I am one of the 50 women in the village and one of the 30 white people. I am one of the 66 adults under the age of sixty-five. I am one of 11 queer folk. I am one of the 5 people from North America and one of the 5 people, out of 100, who speak English. I am one of 5 people who find my spirituality in nature, and am one of 52 people who can practice my faith freely.
I am one of 77 people who have shelter I rent and one of 78 people with electricity. I am one of 51 people living in an urban area, though it blends its edges with the rural farms that feed us. I am one of 21 overweight people and technically one of the 48 people living on less than $2 a day. I am one of the 30 unemployed. I am one of 87 people with access to safe drinking water, one of 68 people breathing clean air, and one of 65 with a flush toilet in my bathroom.
I am one of the 83 people who can read and write and one of 7 people who got a college degree. I am one of 22 people with a computer and one of the 30 active internet users. I am one of the 60 people who owns shoes (I have four pairs), and, I am one of the 25 people who do not own a cell phone.

I am unique. I am one of a kind, among many who are one of a kind. I am special, but not more than another. May we all find our way to peace, tolerance, and coexistence.

Wednesday, June 11, 2014

To Love What is Mortal

Bella the Bearcat  April 1, 2002 – June 11, 2013
 I’m not sure what it is about the first anniversary of a death that weighs so heavy. One year. It’s not like I stare at the calendar and count the days down. It’s more like the day comes around, and life has carried on, but there is a niggling reminder in my brain that the date is important. Only I am not sure why. Then, when I remember, it’s always different, and yet always the same…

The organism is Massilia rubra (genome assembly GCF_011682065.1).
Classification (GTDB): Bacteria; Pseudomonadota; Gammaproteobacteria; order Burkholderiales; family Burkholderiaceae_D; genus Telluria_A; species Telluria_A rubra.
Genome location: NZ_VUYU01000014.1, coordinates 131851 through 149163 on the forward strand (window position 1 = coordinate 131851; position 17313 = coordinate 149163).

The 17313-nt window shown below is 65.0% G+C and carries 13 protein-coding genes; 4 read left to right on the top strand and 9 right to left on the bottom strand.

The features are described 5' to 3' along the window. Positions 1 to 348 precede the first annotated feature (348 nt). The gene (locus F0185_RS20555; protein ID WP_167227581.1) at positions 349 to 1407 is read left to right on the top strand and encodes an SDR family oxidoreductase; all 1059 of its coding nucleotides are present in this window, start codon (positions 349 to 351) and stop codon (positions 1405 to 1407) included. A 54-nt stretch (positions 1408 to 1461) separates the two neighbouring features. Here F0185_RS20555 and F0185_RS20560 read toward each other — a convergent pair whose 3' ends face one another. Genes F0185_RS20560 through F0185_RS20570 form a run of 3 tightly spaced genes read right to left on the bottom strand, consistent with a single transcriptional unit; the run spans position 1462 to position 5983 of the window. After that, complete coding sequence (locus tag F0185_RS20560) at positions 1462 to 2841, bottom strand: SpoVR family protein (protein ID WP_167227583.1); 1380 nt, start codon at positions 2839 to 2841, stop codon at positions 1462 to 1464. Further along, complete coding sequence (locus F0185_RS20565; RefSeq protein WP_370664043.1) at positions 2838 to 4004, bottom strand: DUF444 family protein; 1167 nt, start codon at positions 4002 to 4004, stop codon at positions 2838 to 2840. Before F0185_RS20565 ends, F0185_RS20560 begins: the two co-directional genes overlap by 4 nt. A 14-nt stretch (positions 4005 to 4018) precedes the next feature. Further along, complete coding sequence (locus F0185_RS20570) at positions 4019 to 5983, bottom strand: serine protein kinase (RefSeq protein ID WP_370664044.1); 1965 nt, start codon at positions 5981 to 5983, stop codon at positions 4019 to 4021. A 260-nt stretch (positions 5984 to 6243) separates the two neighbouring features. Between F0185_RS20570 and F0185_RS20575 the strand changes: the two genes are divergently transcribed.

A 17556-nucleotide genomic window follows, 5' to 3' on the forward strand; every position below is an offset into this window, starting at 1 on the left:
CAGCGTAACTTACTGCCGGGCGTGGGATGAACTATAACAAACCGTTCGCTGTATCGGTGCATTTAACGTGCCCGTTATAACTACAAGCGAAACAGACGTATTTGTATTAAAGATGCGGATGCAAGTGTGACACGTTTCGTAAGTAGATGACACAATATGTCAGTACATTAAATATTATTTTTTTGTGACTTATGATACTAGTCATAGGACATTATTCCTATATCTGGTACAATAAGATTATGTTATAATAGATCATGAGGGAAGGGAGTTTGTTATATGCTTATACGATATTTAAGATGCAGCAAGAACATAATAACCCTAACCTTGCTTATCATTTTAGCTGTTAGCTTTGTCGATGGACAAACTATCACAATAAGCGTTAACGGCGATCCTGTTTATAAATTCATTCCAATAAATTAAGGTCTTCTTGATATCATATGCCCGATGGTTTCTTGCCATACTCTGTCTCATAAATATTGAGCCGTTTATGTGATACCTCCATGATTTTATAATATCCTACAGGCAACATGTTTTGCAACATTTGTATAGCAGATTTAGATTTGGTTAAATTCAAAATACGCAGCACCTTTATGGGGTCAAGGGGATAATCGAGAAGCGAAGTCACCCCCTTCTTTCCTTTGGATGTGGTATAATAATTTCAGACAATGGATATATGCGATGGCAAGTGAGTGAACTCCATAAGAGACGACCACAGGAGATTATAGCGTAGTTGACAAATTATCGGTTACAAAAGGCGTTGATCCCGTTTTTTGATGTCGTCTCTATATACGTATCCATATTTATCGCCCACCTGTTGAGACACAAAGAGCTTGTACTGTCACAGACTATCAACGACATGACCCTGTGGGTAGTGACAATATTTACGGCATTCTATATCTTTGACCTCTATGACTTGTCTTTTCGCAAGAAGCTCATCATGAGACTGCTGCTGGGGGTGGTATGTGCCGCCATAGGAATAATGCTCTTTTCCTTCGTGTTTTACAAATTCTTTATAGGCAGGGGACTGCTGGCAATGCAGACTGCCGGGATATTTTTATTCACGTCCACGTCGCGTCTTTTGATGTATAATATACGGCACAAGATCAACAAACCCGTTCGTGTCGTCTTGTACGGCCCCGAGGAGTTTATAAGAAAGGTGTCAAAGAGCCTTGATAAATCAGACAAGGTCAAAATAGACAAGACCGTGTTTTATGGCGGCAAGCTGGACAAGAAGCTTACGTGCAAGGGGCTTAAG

Suddenly I remember exactly where I was, how the room smelled, how my heart felt. I remember sitting on the floor of my office with Bella, willing her to lift her head and watching her try to roll her eyes to meet mine instead, holding my partner’s hand. We both remember the moment we knew what was being asked of us. One year ago, today.
Bella wasn’t ready. We weren’t ready. But death and time didn’t much care. It was the right thing that we did, because we loved her.
Yesterday I found a bit that I wrote before we made the phone call last year: For the last two days I have seen small flashes of light flitting about my field of vision. I didn’t think anything of them until this morning. Last week, when my father had unexpected surgery, I prayed hard to our ancestors to see him through it all right. I threw a door open to Spirit. When I saw my cat this morning, my baby, I saw those flashes of light surrounding her and I knew deep down in my gut that something was wrong. As I type this, she is dying. You can see it in the absence of her gaze and the listless limpness of her lounging. She is not in pain. She is not in distress but her light in this world is dying none the less. And we are watching, sitting death side with her. We put on her favorite cello music and brushed her with her favorite soft bristle brush for as long as she wanted. We tempted her with soft food, and she ate some, but not all… which is telling.
And then I couldn’t write anymore. All of the words that wanted to come out were a shadow of what I was experiencing. Again.
For every pic in focus, I have 20 blurry ones.
I remember how she felt beneath my hand. How she was bristley, not soft. When she was a kitten, she slept across my throat at night, her tiny breath dancing against my chin and neck. I raised her, taught her, watched her grow. The thudding slap of her feet against the floor as she stomped around the house always echoed. She did not see well and was easily startled into straight-up-in-the-air armadillo mode. It hurt her feelings when we laughed, which we did, and she’d cry/whine at us in response before hiding from whatever scared her in my lap. I was her wooby. I can recall with perfect clarity the sound of her voice. I used to tease her, calling her cranking cries “dulcet tones”. She understood sarcasm. She wasn’t terribly bright or brave, but she was the sweetest friend. And I know that she will always live in my heart. I know because I hold Luna there, too, who died three years before Bella.